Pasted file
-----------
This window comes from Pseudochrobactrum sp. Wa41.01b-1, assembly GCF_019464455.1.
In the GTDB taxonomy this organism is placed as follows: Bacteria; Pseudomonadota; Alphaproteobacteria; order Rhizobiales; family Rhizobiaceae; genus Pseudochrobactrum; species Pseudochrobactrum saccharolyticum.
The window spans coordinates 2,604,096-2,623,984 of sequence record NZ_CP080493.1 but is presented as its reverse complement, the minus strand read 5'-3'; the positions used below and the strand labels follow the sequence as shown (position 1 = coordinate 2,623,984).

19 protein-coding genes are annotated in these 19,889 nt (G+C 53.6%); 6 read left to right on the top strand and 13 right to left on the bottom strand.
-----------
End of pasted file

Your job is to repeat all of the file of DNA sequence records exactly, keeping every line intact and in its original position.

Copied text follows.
This window comes from Pseudochrobactrum sp. Wa41.01b-1, assembly GCF_019464455.1.
In the GTDB taxonomy this organism is placed as follows: Bacteria; Pseudomonadota; Alphaproteobacteria; order Rhizobiales; family Rhizobiaceae; genus Pseudochrobactrum; species Pseudochrobactrum saccharolyticum.
The window spans coordinates 2,604,096-2,623,984 of sequence record NZ_CP080493.1 but is presented as its reverse complement, the minus strand read 5'-3'; the positions used below and the strand labels follow the sequence as shown (position 1 = coordinate 2,623,984).

19 protein-coding genes are annotated in these 19,889 nt (G+C 53.6%); 6 read left to right on the top strand and 13 right to left on the bottom strand.